How to Foster Pharma Innovation: Belgium’s Pact for the Future 2015

The bio-pharmaceutical industry is characterized by massive investments, long and rigorous product development and great financial risk, where statistically only two out of ten drugs will earn back the money invested into their development It is therefore crucial for investors and the pharma industry that the framework they are operating in is hospitable, stable, and predictable over a duration of time.

In Belgium, in July 2015, the Belgian Minister of Social Affairs and Public Health Maggie De Block signed a “Pact for the Future” (Toekomstpact 2015) with the CEO of Catherine Rutten and the delegated manager of FeBelGen.

The latter two signatories belong to umbrella associations representative of the Belgian pharmaceutical industry. is the General Association of the Medicine Industry, currently counting 140 members of pharma enterprises that are headquartered in Belgium.’s mission is to promote better healthcare through therapeutic innovations, and one of its priorities is to facilitate quick access to new drugs.

The other association, FeBelGen, provides tailored advice to its members for the marketing of generic and biosimilar medicine. Its services are specialized in registration, pricing and reimbursement processes for specific generic and biosimilar drugs.

The Pact for the Future that was signed has three key pillars:

  • an improved access to medication for the patient,
  • fostering innovation within the industry, and
  • providing a new deontological framework for the sector as a whole.

With the introduction of new fiscal measures and guidelines -to ensure that pharma remains financially sustainable as well as incentivized to innovate, whilst improving patient access to drugs- the following numbers have been produced:

  • The taxes on profit for Belgian pharmaceutical companies is reduced from 7.73 percent to 6.73 percent; a decrease of 13 percent
  • The agreement entails 126 m Euro additional savings, 80 percent of which shall be carried by the pharma corporations
  • The collective patient population will save 60 m Euro in 2018; in overall structural terms the patient bill will be reduced over 50 m Euro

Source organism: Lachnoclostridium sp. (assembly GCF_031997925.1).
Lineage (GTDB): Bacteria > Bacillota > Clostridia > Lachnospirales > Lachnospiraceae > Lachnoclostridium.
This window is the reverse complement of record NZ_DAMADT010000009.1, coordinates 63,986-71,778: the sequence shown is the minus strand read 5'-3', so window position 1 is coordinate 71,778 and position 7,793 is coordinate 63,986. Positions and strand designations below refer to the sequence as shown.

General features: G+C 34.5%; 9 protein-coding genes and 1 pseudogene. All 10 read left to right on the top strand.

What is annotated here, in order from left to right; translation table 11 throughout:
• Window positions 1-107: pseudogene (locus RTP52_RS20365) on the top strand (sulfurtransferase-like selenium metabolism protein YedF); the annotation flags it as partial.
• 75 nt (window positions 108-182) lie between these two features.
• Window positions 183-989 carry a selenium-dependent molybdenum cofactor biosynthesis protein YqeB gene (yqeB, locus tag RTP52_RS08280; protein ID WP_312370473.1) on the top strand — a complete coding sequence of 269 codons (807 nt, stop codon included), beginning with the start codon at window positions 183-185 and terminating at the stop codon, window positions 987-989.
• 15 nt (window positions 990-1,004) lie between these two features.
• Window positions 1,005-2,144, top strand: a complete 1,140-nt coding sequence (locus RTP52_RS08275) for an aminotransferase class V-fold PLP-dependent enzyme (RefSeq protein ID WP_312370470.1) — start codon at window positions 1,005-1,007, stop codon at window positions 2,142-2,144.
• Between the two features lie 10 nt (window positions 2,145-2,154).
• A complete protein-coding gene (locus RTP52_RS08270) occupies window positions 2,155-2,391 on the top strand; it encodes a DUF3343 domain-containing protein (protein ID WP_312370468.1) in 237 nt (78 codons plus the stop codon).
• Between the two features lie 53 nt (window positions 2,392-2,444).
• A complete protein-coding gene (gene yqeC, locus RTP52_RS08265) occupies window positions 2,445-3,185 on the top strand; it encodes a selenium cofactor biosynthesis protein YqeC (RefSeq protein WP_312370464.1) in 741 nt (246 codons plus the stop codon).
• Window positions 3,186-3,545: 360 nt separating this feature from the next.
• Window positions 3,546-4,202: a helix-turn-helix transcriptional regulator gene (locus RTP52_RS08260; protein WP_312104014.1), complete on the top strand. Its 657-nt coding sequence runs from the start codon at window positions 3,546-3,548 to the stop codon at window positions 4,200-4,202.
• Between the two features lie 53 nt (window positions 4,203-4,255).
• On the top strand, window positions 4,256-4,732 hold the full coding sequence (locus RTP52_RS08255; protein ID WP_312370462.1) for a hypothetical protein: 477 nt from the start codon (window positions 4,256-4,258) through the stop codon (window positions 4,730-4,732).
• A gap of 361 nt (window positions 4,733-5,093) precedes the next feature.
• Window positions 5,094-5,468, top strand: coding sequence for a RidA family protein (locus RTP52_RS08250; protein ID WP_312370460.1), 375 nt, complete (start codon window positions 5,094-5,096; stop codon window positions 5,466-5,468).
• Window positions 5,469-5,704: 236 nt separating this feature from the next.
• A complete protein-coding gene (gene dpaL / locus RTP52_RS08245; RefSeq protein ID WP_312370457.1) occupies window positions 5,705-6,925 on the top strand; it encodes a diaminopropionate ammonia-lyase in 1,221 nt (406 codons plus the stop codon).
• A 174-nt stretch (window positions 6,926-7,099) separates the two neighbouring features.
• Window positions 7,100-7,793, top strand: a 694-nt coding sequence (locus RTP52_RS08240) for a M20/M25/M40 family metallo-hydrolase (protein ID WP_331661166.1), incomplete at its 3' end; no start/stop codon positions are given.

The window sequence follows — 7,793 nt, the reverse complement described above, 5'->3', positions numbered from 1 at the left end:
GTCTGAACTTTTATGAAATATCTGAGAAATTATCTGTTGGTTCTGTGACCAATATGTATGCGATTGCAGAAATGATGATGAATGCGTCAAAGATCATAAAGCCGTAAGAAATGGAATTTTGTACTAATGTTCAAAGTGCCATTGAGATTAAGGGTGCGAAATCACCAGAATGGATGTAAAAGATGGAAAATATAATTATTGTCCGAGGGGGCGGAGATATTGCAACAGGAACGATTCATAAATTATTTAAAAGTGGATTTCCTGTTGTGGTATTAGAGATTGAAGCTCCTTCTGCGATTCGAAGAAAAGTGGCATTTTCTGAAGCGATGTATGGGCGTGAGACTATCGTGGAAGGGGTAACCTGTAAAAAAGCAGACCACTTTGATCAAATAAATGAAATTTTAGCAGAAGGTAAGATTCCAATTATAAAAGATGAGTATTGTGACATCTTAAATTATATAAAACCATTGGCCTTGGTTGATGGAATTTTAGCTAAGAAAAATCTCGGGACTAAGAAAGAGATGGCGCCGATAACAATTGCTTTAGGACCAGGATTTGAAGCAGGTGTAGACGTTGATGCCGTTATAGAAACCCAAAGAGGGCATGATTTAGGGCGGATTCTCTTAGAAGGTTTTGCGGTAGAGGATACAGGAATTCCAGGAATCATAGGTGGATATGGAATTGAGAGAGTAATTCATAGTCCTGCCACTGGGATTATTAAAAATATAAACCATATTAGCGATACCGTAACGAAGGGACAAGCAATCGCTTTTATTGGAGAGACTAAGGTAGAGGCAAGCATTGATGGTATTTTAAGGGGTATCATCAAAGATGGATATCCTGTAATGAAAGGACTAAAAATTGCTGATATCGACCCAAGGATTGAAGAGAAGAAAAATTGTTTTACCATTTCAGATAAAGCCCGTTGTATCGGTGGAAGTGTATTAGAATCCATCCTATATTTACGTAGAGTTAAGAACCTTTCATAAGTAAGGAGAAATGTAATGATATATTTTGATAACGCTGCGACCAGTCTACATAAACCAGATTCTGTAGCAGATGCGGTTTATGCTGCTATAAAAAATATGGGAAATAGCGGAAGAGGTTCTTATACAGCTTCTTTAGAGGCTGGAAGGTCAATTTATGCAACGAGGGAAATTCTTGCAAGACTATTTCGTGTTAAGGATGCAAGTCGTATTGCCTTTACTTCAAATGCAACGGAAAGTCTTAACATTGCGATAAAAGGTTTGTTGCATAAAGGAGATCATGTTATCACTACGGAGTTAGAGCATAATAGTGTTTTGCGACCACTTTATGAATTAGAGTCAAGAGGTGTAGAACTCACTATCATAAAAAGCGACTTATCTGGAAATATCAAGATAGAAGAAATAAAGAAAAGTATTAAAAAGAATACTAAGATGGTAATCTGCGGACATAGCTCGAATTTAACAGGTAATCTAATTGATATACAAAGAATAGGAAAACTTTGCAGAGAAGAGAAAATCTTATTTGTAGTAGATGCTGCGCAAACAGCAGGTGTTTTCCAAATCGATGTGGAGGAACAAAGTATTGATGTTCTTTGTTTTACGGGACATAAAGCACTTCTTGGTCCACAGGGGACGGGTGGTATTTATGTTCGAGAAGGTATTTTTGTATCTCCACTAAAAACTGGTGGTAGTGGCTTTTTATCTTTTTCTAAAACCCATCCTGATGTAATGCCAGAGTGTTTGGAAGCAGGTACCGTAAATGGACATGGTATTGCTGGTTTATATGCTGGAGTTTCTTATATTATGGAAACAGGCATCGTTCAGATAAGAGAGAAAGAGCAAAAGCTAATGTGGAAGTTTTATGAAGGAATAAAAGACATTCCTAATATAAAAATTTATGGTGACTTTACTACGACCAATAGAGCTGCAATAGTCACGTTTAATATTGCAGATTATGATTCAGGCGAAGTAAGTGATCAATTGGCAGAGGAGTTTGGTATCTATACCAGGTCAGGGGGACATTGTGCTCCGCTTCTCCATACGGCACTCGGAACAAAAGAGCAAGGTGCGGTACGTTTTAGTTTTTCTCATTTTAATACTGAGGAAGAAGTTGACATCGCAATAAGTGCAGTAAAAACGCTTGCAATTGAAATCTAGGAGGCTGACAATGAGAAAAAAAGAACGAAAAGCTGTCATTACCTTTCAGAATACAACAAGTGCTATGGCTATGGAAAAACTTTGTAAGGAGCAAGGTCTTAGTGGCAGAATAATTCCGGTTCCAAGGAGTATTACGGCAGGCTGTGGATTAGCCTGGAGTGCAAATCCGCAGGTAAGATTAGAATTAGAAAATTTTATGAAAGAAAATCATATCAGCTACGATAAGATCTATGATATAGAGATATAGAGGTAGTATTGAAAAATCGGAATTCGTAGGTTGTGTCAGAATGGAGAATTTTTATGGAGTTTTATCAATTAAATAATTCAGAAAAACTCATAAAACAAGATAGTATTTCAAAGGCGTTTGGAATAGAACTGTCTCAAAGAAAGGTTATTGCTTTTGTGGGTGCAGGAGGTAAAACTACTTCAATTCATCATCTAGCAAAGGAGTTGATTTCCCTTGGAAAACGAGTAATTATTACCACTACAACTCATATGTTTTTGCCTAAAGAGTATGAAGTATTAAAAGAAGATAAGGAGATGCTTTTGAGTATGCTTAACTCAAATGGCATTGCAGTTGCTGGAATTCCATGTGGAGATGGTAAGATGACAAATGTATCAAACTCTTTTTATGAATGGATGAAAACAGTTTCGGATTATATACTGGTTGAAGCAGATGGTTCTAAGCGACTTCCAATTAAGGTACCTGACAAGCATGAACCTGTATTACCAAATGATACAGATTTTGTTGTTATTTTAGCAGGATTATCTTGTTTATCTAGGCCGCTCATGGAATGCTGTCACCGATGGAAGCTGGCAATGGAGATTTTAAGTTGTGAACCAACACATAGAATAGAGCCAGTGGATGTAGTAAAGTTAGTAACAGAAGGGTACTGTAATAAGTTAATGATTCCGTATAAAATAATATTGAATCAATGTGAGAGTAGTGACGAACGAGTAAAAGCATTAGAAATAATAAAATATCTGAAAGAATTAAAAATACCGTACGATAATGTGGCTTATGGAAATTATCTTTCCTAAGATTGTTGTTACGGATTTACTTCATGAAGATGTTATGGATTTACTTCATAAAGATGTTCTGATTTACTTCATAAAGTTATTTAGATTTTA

• A further price reduction of generic medicine and medicine that is no longer patented, allowing the additionally saved funds to enable the access to innovative medications for patients two months earlier
  • The maximal patient copayment for a prescription medicine will be restricted to five Euro instead of the current 10.8 Euro

Regulation was revised to stimulate pharmaceutical spending and innovation:

  • Reimbursements in the frame of article 81 contracts shall be exempt from sales tax
  • The Ministry will investigate whether the reimbursements above a certain limit, for example 30 million, can be deducted from the clawback, in the frame of article 81 contracts
  • In consultation with the Ministry of Finance, the Ministry of Social Affairs will investigate within the framework of the bio-pharma platform whether a biotech tax shelter can be introduced for “early developmental stages” of medicine

To improve transparency, fair competition and deontology, the following will be in effect:

  • The Ministry of Social Affairs will no longer receive companies whilst scientific and evaluation procedures are ongoing.
  • All results from clinical trials will be published on a centralized portal and conflicts of interest will have to be notified beforehand
  • Stricter transparency measures will be imposed by the project

The following plans are also set forth in the Pact for the Future:

  • A greater European and international cohesion and collaboration to facilitate greater accessibility to innovative therapies
  • The shortening of several procedures to allow medicine to reach the patient quicker, for example, by risk-sharing agreements on a European and international level
  • Devising a knowledge-system of various patient registers
  • Seeking a solution for unavailable medicine
  • Expanding patient support programs and safeguarding independent and qualitative medicine information
  • Investigating whether the simultaneous reimbursements of predictive tests can be realized prior to a medicinal treatment
  • Speed up the reimbursement for new medication

It is an exciting and promising Pact, a stable basis for further dialogue, and a very positive step towards the creation of sustainable and collaborative framework that fosters the symbiotic nature of state and industry.

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About Laura Weynants

Performs primary and secondary market research to create country reports at TforG. Interviews KOLs and medical sector professionals to build on TforG’s healthcare market expertise and competence networks. Complementing five years of sustainability policy and CSR communication, she now focuses on grasping key medical market trends, structures and opportunities in medical sectors worldwide. Coming from an international background of living in Germany, Spain, USA, UK and Belgium, she has gained a keen insight in international organizations and language skills to perform first hand investigations. She graduated from Sussex University Brighton, UK with a BA English Literature and Sociology and achieved a Master Degree in Sustainability and Corporate Social Responsibility in EOI Business School in Madrid, Spain.